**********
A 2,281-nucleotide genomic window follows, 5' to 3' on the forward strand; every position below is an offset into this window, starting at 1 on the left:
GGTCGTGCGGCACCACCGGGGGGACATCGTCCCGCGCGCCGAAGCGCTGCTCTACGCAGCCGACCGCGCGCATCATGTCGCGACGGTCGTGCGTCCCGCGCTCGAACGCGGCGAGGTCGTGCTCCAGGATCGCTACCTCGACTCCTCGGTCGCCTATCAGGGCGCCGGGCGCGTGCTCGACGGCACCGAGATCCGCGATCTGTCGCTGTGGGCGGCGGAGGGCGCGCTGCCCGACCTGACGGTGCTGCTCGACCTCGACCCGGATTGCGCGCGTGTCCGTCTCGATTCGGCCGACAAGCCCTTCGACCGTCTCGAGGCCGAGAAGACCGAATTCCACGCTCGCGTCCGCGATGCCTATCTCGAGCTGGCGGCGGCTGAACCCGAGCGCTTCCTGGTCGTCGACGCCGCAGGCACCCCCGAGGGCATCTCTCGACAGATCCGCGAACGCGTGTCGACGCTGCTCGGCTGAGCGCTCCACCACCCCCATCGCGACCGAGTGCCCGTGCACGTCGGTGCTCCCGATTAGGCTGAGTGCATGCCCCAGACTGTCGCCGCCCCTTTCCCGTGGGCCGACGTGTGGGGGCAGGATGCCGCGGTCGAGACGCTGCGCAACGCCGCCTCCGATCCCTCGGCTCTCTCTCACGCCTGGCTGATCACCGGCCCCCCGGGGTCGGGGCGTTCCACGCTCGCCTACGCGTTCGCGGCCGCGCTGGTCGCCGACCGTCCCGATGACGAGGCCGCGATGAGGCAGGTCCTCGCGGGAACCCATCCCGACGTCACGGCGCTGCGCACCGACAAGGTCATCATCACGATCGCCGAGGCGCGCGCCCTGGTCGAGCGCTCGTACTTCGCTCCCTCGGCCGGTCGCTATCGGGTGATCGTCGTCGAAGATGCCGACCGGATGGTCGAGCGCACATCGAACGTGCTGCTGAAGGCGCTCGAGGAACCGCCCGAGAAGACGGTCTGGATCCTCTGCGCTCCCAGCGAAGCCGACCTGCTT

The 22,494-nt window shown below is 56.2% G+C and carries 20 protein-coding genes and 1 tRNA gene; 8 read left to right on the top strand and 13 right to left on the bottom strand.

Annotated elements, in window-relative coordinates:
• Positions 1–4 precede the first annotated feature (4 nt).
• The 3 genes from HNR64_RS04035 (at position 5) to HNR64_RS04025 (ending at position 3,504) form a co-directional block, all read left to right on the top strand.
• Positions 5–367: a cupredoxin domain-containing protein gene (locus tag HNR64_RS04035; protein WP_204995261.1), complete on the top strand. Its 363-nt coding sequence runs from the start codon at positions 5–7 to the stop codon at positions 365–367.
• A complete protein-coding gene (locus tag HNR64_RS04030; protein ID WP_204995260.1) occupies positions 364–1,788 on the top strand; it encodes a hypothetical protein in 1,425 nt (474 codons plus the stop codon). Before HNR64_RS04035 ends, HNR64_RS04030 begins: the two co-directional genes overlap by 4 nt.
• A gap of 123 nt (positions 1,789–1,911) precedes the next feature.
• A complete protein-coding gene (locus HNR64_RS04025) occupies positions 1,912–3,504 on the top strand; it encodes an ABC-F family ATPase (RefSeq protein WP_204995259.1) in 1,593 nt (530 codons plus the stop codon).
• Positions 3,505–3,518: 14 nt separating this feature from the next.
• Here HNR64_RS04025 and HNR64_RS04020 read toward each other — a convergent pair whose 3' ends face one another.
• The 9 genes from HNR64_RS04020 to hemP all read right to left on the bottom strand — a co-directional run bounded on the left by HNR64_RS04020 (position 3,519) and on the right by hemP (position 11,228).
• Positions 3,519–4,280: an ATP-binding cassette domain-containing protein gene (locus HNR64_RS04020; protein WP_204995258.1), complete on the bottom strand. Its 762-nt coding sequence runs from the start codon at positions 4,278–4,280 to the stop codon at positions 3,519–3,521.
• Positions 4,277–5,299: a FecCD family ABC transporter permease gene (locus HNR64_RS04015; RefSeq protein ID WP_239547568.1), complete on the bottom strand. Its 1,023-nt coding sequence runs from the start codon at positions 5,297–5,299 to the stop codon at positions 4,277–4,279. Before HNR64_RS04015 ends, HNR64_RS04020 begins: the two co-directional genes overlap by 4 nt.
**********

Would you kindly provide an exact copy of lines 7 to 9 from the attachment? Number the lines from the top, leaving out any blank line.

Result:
• Positions 5–367: a cupredoxin domain-containing protein gene (locus tag HNR64_RS04035; protein WP_204995261.1), complete on the top strand. Its 363-nt coding sequence runs from the start codon at positions 5–7 to the stop codon at positions 365–367.
• A complete protein-coding gene (locus tag HNR64_RS04030; protein ID WP_204995260.1) occupies positions 364–1,788 on the top strand; it encodes a hypothetical protein in 1,425 nt (474 codons plus the stop codon). Before HNR64_RS04035 ends, HNR64_RS04030 begins: the two co-directional genes overlap by 4 nt.
• A gap of 123 nt (positions 1,789–1,911) precedes the next feature.